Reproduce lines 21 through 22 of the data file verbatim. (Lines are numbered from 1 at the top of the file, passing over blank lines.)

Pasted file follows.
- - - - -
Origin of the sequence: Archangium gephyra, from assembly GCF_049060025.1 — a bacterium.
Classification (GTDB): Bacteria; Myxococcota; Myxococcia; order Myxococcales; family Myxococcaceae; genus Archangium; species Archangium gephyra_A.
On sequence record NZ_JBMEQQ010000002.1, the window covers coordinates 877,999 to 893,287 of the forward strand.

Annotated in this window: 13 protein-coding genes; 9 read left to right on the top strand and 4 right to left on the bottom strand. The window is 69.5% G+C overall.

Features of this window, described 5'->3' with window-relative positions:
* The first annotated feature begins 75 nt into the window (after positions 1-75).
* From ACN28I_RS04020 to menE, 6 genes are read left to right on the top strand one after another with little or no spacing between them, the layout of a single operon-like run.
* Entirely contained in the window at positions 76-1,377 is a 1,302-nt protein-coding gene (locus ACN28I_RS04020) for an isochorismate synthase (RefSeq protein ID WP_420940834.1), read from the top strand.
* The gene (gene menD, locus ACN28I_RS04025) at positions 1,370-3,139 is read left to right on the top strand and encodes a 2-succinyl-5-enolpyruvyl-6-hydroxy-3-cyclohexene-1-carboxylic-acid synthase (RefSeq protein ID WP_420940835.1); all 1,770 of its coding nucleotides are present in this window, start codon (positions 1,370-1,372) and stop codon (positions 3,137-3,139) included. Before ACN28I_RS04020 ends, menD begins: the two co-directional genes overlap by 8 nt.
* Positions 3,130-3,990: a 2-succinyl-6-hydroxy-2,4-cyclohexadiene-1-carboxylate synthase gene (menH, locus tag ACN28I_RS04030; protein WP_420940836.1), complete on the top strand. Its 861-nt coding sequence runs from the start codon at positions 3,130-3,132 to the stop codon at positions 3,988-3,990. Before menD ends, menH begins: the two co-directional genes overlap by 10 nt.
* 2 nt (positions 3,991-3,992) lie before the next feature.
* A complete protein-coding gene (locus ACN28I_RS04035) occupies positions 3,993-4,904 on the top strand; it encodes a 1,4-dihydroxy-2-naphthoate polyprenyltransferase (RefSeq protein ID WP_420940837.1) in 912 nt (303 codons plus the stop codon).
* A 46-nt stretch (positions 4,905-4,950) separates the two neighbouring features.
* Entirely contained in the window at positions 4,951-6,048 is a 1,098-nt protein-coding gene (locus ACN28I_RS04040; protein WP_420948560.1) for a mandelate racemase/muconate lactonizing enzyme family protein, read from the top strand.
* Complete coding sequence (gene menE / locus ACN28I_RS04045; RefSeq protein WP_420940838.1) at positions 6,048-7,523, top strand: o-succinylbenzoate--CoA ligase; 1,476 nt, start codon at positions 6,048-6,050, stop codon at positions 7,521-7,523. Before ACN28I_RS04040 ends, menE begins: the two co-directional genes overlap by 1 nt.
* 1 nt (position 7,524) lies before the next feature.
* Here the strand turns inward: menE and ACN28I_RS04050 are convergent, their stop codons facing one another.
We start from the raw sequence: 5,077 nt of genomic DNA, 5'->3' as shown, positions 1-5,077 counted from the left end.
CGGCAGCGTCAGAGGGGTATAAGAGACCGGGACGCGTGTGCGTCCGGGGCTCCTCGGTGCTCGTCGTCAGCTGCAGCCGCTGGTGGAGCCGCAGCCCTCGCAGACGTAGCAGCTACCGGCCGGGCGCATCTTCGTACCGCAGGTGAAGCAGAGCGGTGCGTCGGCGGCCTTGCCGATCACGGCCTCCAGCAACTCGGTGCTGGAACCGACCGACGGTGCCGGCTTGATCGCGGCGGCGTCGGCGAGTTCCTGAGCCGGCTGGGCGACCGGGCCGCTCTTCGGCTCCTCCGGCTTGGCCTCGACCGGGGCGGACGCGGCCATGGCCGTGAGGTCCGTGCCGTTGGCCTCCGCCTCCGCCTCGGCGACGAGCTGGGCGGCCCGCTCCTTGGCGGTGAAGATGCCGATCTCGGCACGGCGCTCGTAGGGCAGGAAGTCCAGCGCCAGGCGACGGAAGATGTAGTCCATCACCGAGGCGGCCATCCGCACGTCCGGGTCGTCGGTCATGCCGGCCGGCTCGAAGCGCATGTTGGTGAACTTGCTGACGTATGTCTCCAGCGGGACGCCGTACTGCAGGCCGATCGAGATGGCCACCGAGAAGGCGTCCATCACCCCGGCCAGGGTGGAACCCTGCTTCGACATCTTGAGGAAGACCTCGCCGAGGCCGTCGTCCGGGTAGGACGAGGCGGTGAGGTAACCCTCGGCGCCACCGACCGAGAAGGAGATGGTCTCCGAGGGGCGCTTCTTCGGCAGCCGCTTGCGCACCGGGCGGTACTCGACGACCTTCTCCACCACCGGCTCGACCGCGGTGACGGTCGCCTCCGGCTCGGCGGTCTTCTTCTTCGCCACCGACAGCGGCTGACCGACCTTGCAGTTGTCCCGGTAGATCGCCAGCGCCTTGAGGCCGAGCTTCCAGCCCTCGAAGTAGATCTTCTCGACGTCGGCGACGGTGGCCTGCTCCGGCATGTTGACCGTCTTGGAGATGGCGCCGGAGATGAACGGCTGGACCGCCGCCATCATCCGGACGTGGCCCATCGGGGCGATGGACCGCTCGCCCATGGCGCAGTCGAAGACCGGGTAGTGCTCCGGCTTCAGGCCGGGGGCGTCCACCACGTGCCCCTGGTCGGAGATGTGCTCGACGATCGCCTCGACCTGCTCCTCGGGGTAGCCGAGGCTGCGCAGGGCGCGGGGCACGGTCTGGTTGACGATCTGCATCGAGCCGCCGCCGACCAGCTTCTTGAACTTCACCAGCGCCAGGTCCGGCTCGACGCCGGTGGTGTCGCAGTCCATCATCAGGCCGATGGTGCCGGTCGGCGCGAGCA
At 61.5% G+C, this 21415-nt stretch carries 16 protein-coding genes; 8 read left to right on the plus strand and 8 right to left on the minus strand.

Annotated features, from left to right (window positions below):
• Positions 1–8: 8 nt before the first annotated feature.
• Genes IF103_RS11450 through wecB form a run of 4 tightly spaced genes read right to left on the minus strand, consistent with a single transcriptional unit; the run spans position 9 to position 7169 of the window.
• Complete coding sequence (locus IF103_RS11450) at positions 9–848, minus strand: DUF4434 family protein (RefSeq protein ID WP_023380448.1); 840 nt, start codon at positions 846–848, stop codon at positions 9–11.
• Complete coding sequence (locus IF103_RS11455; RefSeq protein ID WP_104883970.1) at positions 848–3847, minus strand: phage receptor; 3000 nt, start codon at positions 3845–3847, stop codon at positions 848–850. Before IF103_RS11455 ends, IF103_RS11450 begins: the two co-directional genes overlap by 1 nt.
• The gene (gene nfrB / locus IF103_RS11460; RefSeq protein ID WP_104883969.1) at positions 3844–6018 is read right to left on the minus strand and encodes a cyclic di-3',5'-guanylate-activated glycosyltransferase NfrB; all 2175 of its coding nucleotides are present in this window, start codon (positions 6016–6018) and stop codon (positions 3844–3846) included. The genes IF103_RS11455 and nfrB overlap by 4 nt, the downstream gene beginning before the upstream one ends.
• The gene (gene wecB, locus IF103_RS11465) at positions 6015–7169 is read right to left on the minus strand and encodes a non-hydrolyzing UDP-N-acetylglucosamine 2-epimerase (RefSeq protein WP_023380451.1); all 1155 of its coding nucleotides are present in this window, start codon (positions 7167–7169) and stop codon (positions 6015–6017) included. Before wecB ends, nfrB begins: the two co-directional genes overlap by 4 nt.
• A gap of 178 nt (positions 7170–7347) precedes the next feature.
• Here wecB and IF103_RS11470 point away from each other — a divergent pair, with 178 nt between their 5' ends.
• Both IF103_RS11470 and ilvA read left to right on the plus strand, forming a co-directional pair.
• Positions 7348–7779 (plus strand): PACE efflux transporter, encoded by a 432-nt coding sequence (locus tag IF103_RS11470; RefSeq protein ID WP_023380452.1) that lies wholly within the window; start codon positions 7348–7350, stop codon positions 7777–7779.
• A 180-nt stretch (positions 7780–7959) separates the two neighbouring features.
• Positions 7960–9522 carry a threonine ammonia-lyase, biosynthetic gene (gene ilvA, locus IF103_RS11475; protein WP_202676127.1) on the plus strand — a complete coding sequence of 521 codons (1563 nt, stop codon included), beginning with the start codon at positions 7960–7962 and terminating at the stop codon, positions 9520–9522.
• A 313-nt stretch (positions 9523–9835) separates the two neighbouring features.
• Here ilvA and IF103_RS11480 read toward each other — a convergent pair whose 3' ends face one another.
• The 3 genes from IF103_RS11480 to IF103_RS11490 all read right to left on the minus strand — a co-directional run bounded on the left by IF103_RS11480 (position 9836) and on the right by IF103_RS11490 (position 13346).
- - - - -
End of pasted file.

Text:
Annotated features, from left to right (window positions below):
• Positions 1–8: 8 nt before the first annotated feature.